James Bemrose, spoke to UEA Research and Innovation services during the PIPS Employer Forum. James wanted to expand his knowledge of commercialisation and the process in which scientific knowledge is transferred to government and industry. In addition, he wanted to further his ability to communicate with a wide range of audiences external from academia such as people working in industry.
James undertook his placement during his second year, which he found to be excellent timing as he had already produced a large amount of data and so was able to free up the time for the internship without any great impact to his progress.
James’ primary responsibility during the placement was to produce Technology opportunity -flyers for portals that connect interested industry collaborators and licensees with technologies produced by UEA academics. James’ role was to produce concise descriptions of scientific inventions that would be accessible to members of industry and potential other groups. James completed around 25 of these, across a diverse range of subject disciplines so had to liaise with academic staff to ensure understanding of the subject, make sure technical details were correct and address/remove any commercially sensitive information. Additionally, James helped collate information for the HEBCIS review, pulling together information on institutions that have downloaded free software produced by UEA academics. Finally, James was involved in producing academics’ applications for the UEA Innovation & Impact Awards bringing together their research into the application format.
James has gained many skills as a result of his placement. “I have improved my writing both generally and to a non-academic audience – this is of particular importance to me, and one of my primary aims”, reflects James. James also appreciated the interaction with academics in different parts of the university from a different perspective to that of a PhD student. James learnt about the challenges of working with sensitive information; “One particular challenge was producing work with sensitive and confidential information ensuring that nothing is included that shouldn’t be. This was especially challenging when elements of work were redacted”.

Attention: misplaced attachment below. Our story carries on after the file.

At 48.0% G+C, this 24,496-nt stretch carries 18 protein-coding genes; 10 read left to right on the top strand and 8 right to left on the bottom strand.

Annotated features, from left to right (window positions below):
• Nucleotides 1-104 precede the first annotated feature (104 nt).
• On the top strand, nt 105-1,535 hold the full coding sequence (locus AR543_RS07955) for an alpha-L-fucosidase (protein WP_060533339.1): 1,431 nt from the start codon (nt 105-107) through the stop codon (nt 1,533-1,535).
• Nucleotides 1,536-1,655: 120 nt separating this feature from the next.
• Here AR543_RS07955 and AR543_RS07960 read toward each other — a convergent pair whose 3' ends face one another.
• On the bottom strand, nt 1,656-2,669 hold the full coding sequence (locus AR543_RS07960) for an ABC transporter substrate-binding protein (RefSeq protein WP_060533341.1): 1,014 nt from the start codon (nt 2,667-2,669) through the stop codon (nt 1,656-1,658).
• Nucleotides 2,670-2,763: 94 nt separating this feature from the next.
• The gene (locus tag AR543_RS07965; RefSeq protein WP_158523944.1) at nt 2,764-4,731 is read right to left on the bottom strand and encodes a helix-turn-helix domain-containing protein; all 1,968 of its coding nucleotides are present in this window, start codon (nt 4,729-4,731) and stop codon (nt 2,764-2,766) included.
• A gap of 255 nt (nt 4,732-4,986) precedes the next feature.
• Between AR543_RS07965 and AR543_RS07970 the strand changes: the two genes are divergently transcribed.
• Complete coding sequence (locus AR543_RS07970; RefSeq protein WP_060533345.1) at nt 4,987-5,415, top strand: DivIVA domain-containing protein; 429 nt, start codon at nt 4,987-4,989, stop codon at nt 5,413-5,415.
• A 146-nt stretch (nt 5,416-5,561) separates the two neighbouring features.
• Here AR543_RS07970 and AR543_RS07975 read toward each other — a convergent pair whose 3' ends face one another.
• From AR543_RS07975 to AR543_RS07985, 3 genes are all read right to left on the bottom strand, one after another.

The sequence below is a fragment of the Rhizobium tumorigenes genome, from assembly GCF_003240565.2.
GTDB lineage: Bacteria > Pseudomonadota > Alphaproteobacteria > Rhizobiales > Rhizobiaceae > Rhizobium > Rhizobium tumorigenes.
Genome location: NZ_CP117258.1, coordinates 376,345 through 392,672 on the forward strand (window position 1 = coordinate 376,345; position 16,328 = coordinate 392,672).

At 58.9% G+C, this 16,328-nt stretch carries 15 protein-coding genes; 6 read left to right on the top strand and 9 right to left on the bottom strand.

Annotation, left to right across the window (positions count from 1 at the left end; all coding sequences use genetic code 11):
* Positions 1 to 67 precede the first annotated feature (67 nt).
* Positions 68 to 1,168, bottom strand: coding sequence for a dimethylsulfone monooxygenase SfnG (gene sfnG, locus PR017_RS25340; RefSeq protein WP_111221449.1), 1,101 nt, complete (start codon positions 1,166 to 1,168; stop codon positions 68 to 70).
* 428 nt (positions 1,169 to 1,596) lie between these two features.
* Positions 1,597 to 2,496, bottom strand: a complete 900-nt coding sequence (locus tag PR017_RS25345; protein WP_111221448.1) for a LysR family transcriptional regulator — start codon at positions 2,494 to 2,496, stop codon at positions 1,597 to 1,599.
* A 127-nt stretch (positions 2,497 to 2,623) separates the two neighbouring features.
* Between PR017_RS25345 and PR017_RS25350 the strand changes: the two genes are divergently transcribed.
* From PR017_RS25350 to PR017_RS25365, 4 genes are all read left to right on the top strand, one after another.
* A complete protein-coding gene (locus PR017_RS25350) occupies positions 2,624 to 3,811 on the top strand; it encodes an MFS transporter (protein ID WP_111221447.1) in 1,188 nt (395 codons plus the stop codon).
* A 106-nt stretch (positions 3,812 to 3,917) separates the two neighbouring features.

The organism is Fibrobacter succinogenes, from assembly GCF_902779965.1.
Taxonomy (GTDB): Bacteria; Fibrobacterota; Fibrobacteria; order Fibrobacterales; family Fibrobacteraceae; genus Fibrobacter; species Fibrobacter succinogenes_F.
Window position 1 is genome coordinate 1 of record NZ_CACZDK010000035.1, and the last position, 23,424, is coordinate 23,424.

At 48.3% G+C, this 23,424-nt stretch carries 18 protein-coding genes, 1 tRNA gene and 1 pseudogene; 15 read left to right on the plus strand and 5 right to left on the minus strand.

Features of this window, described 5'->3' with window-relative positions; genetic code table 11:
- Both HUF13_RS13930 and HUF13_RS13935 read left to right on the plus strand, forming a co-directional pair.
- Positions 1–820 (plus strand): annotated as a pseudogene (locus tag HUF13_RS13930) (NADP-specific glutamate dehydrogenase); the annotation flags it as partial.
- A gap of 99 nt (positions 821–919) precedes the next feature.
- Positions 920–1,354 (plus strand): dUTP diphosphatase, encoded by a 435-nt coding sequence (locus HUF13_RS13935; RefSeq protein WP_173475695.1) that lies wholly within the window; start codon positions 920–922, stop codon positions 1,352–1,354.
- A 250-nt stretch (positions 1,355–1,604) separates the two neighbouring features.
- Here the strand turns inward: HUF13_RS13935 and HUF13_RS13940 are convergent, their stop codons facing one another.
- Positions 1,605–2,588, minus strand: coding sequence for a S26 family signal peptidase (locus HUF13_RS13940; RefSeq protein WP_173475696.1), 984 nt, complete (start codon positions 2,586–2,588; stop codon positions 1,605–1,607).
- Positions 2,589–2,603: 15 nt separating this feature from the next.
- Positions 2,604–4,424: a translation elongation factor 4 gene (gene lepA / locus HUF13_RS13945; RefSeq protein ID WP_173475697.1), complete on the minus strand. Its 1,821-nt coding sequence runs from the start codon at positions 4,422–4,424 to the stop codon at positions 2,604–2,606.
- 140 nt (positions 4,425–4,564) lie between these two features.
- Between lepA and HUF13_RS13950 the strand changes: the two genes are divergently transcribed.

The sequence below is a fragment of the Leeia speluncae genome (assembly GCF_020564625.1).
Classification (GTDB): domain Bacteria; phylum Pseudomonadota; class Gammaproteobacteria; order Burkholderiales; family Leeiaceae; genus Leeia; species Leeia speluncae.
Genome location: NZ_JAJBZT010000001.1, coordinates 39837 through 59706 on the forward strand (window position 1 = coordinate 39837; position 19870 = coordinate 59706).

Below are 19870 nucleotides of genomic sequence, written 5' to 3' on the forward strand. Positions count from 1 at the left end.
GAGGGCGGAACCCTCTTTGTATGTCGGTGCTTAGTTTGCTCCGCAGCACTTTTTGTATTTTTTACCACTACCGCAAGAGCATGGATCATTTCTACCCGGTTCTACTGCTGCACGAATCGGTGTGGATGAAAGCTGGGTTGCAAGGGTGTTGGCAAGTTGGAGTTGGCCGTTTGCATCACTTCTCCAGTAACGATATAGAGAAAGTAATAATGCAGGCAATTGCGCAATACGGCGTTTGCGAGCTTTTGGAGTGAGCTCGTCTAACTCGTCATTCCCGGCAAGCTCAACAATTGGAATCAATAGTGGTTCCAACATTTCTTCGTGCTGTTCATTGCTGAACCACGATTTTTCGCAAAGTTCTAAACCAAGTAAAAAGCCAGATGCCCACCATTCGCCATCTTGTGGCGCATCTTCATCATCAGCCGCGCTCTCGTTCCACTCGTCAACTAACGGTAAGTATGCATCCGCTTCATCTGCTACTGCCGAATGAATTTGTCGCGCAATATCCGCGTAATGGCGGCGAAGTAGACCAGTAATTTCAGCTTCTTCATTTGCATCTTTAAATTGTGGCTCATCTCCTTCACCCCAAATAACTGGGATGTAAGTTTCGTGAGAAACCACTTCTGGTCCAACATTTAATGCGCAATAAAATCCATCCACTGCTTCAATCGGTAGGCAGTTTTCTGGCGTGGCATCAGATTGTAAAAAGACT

James felt he increased in confidence as he felt he achieved a lot in a new environment in a relatively short period of time. Problem solving was a significant part of the process and James also feels he has developed these skills. James’ communication skills improved through his interactions with non-academics and academics from different parts of the university.
Overall, James found the placement to be a very positive experience. He encourages future PIPS students to go in with an open-mind; “Don’t be afraid to do something that sounds out of your depth or very different, there will be someone to help you and support you”.
James’ host, Joita Dey was also very happy with the placement; “James did an excellent job of preparing the technology flyers, the entries for the UEA Innovation & Impact Awards and the data for the HEBCI’s survey. Working in a new environment and in a completely different role takes some time itself, let alone produce work of any value. James however was work-ready and productive from day one and the work completed by him has been of benefit to UEA. The technology flyers brought new industry contacts , the submissions to the UEA Innovation & Impact Awards were shortlisted and awarded prizes, the data for HEBCI’s was also included in the annual submission from UEA. We enjoyed having James in our team and hope that the internship gave him all he wished for to progress his future career”.